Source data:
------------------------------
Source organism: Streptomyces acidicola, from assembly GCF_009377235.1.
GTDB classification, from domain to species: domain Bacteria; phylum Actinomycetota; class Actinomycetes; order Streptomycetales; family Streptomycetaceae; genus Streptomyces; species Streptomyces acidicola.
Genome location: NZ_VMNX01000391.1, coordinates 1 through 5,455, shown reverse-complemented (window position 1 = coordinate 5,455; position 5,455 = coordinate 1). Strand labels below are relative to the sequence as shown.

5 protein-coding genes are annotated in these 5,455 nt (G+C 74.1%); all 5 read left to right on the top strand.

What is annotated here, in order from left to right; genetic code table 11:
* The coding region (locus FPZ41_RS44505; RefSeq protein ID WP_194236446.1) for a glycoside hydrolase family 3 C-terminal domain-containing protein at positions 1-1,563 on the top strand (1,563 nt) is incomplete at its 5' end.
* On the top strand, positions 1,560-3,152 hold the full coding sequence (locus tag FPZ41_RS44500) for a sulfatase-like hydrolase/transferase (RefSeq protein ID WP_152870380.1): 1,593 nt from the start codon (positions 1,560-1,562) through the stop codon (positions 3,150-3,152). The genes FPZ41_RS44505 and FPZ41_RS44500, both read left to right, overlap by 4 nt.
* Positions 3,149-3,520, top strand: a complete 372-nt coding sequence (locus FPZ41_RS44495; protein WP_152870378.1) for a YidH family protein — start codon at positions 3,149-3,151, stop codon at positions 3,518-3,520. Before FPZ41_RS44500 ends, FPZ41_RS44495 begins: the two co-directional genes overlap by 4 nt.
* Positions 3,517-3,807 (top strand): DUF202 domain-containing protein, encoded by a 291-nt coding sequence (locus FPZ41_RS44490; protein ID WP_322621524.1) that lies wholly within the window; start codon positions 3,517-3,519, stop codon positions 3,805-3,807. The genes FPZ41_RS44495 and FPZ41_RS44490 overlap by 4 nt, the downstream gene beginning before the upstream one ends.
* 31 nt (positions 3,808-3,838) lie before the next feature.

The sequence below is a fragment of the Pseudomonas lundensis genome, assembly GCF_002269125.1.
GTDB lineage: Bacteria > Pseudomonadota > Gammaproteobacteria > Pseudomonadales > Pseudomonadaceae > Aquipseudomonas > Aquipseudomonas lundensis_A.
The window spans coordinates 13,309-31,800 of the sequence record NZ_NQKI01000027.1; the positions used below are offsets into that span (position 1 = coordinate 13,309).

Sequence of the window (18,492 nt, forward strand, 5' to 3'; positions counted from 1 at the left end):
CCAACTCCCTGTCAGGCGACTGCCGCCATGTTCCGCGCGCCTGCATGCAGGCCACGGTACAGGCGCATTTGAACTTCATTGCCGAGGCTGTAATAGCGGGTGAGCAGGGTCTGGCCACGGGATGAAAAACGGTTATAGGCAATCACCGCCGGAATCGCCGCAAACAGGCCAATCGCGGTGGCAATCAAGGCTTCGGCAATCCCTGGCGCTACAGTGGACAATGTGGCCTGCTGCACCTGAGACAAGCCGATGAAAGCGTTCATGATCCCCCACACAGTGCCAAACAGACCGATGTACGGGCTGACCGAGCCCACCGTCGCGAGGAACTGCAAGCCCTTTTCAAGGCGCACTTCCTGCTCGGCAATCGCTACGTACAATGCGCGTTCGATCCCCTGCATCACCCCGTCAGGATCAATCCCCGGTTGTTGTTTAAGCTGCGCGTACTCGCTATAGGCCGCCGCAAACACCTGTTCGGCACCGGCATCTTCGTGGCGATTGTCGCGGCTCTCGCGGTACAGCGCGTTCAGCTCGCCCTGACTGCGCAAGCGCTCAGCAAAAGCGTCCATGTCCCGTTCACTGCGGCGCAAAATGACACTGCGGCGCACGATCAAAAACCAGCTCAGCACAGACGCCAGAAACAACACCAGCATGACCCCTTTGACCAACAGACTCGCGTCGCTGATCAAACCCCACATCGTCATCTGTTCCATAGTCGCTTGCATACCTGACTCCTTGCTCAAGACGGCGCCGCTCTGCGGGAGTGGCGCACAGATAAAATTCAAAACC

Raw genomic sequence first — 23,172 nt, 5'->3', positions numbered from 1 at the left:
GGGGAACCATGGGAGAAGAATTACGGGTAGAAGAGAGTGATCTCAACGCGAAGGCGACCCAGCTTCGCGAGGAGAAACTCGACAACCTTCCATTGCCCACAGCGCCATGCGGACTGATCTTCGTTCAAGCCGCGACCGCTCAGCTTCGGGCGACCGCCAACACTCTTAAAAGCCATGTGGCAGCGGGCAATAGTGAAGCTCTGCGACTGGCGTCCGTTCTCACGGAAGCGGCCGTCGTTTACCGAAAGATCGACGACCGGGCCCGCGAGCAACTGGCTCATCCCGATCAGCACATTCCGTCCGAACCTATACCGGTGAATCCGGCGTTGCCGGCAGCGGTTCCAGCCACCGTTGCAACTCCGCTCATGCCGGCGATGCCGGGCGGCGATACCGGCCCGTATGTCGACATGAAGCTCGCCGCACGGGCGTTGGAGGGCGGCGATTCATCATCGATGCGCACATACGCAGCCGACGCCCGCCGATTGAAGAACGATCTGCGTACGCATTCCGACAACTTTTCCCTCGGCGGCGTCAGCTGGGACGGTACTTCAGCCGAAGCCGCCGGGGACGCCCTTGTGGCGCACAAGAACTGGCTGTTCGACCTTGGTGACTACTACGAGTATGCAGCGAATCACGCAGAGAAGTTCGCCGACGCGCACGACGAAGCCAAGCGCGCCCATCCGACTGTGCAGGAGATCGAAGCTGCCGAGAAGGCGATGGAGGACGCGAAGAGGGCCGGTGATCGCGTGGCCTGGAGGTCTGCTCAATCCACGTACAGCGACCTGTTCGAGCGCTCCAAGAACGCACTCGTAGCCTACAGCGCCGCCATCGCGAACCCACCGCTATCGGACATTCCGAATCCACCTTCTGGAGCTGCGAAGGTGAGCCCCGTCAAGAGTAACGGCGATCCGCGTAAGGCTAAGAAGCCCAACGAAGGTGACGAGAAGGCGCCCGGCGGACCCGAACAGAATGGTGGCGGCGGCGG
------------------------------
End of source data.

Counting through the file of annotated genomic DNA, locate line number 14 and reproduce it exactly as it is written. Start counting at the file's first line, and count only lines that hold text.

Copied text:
Sequence of the window (18,492 nt, forward strand, 5' to 3'; positions counted from 1 at the left end):